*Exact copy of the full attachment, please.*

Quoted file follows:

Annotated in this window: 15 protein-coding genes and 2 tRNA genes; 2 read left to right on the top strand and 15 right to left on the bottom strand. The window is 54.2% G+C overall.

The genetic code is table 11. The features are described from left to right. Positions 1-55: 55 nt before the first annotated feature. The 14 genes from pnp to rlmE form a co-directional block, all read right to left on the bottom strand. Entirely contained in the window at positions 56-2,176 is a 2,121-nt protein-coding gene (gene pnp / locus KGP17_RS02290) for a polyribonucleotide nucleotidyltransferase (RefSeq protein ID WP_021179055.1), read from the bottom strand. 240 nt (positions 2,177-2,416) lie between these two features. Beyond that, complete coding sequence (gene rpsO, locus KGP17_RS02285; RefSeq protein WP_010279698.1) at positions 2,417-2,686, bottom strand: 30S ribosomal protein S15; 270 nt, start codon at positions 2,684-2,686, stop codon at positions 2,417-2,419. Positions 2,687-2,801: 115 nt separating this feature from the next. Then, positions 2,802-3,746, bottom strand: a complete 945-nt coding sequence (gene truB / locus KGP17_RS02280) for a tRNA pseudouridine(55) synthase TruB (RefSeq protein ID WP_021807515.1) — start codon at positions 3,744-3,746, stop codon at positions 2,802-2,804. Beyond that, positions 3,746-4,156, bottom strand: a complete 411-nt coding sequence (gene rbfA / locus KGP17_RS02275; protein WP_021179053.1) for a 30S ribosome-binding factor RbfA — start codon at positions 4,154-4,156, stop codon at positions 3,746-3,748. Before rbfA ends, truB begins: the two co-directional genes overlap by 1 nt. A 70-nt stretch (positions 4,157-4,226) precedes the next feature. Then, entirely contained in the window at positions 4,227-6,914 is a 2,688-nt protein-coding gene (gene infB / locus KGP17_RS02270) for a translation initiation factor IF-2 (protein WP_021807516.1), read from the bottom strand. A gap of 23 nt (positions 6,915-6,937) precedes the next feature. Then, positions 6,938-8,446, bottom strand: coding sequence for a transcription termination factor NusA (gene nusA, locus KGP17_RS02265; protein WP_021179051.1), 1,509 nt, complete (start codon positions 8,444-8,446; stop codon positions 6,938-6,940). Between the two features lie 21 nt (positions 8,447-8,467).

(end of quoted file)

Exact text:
Annotated in this window: 15 protein-coding genes and 2 tRNA genes; 2 read left to right on the top strand and 15 right to left on the bottom strand. The window is 54.2% G+C overall.

The genetic code is table 11. The features are described from left to right. Positions 1-55: 55 nt before the first annotated feature. The 14 genes from pnp to rlmE form a co-directional block, all read right to left on the bottom strand. Entirely contained in the window at positions 56-2,176 is a 2,121-nt protein-coding gene (gene pnp / locus KGP17_RS02290) for a polyribonucleotide nucleotidyltransferase (RefSeq protein ID WP_021179055.1), read from the bottom strand. 240 nt (positions 2,177-2,416) lie between these two features. Beyond that, complete coding sequence (gene rpsO, locus KGP17_RS02285; RefSeq protein WP_010279698.1) at positions 2,417-2,686, bottom strand: 30S ribosomal protein S15; 270 nt, start codon at positions 2,684-2,686, stop codon at positions 2,417-2,419. Positions 2,687-2,801: 115 nt separating this feature from the next. Then, positions 2,802-3,746, bottom strand: a complete 945-nt coding sequence (gene truB / locus KGP17_RS02280) for a tRNA pseudouridine(55) synthase TruB (RefSeq protein ID WP_021807515.1) — start codon at positions 3,744-3,746, stop codon at positions 2,802-2,804. Beyond that, positions 3,746-4,156, bottom strand: a complete 411-nt coding sequence (gene rbfA / locus KGP17_RS02275; protein WP_021179053.1) for a 30S ribosome-binding factor RbfA — start codon at positions 4,154-4,156, stop codon at positions 3,746-3,748. Before rbfA ends, truB begins: the two co-directional genes overlap by 1 nt. A 70-nt stretch (positions 4,157-4,226) precedes the next feature. Then, entirely contained in the window at positions 4,227-6,914 is a 2,688-nt protein-coding gene (gene infB / locus KGP17_RS02270) for a translation initiation factor IF-2 (protein WP_021807516.1), read from the bottom strand. A gap of 23 nt (positions 6,915-6,937) precedes the next feature. Then, positions 6,938-8,446, bottom strand: coding sequence for a transcription termination factor NusA (gene nusA, locus KGP17_RS02265; protein WP_021179051.1), 1,509 nt, complete (start codon positions 8,444-8,446; stop codon positions 6,938-6,940). Between the two features lie 21 nt (positions 8,447-8,467).